Today, I'd like to try to apply to politics what I've shared in my article, Plan B for humanity. Here, I will attempt to analyze the capacity of just one of our presidential candidates to do better. I'm going to start with Clinton, but don't worry. I have some ideas about Trump, too. I'm just not sure if I can do it in one article, let alone this one. I believe in the fairness doctrine and will try to do my best to cover Trump the same way, in another article.
If you haven't read Plan B for humanity, you might want to, for it adds context to this article. In that article, I reviewed a book by Dr. Ross W. Greene, The Explosive Child, a parenting book about how to create a collaborative partnership with your kids to solve problems that give rise to challenging behavior. I believe that Plan B is not just for kids, it's for all of us, and it can be used in politics. In this article, I'd like to review some of the behavior we've witnessed in this election and frame it in an entirely different context. This article is not offered as criticism of anyone, rather, it is merely offered as a set of observations observed with a different lens.
The reason I'm taking this direction in my blog is simple and this article is a start. I've seen so much criticism and baiting in social and mainstream media, but very little action. I've learned some difficult lessons lately and I've come to this conclusion: every second spent criticizing anyone, even politicians, is a second lost, a second that could have been used towards the solution to the problems we need to solve, as a species. I am done with placing blame and only want to keep the focus on the solution as an existential directive. We need to focus on solutions and collaborate on them for the survival of the human race.
Focusing on the solution rather than the problem is very, very hard. Most of us have been trained to respond to criticism by our parents and have not been trained very well on finding solutions with our parents. The reason for that is that our parents did the best they could with what they had: Plan A - the imposition of their will upon us as a solution to our inability to comply with their demands.
We have better tools now, more scientific evident to support the solution, and perhaps a bit more maturity at hand. As you'll read below, sticking to the solution rather than the problem is very, very hard. This is my first attempt at it, so you'll probably see me slipping back into blaming and criticizing here and here. Moving the focus from the problem to the solution is a work in progress and I accept that I'm going to hit a few bumps in the road.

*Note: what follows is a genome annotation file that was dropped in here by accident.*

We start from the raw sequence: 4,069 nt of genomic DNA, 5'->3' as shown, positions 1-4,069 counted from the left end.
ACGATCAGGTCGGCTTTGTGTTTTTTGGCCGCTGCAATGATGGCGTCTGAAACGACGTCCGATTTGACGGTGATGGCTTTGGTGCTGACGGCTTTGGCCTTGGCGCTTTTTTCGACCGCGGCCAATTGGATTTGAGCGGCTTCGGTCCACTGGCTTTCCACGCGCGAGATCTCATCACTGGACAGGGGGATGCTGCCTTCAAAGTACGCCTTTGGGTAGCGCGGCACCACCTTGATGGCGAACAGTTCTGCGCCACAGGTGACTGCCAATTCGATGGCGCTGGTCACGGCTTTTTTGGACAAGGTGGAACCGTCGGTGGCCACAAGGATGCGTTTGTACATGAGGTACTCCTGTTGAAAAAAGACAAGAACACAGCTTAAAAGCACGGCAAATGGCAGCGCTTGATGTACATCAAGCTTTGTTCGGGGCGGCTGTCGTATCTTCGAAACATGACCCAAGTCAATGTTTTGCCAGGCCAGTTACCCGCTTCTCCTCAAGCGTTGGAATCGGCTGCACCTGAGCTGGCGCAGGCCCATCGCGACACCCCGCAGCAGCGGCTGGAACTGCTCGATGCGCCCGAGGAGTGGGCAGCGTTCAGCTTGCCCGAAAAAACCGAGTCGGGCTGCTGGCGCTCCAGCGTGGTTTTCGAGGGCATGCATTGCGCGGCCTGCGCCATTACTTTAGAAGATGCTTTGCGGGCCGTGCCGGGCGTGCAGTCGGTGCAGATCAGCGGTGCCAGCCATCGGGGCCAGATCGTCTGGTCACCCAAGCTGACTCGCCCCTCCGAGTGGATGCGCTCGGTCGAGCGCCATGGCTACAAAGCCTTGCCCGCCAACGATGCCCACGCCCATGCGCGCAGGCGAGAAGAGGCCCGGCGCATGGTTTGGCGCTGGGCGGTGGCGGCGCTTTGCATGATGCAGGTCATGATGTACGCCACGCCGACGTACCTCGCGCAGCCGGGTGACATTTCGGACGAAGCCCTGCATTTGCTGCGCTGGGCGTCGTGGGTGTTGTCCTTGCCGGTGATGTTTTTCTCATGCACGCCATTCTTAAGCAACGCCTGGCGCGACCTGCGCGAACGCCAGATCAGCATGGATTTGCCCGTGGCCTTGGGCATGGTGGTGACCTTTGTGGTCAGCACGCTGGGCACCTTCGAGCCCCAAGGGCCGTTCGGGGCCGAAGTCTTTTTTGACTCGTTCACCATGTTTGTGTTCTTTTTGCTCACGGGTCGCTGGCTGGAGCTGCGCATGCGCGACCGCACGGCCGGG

As some long time readers of this blog may well be aware, I've been covering the presidential election since Bernie Sanders started his campaign. I was fascinated with his character, his rhetoric and his positive campaign approach. Sanders offered an incredible breath of fresh air relative to the other candidates, particularly with respect to Hillary Clinton. Sanders appeared to be far more focused on the solution than the problem.
As the campaign unfolded, I discovered several things about the way Hillary ran her campaign that, at the time I learned of them, infuriated me and only confirmed my bias against her. I'm still biased against her, but now, for entirely different reasons. I offer the following examples for your consideration.
The first issue was how Hillary Clinton managed to have more than 400 Democratic superdelegates lined up for her support at the start of her campaign with most of those commitments secured long before she announced her candidacy. This is unprecedented. Counterpunch ran an article by Margot Kidder (yes, that Margot Kidder) to describe how this was done with some speculation as to why. It doesn't really matter to me as to why, but when I read Kidder's article, I was already asking the question: aren't the superdelegates supposed to wait until later to decide who is the most likely candidate to win the general election? And why all the secrecy before she even announced that she was going to run? Oh, we already knew she was going to run? Who knew?
Then there is the concern about widespread suspicion of election fraud. Hundreds of polling stations were closed, hundreds of thousands of voters were purged from the rolls, exit poll discrepancies, and the complicity of the mainstream media in announcing Hillary as the winner of the nomination a day before the last set of primary elections, let alone the Democratic National Convention event.
Finally, there is the collusion between the Democratic National Committee, the Clinton campaign and the mainstream media. This is well documented in email releases from Wikileaks and FOIA litigation, and they just keep coming. What we see in the emails is a non-stop locomotive en route to the convention, rolling over Bernie Sanders, his supporters and anyone else who might get in their way. It would have been nice if the DNC would have been a neutral forum for selecting a nominee as their bylaws require, but the temptation to use this organization as a unseen hand in support of Hillary Clinton was apparently too great for her elite supporters to resist.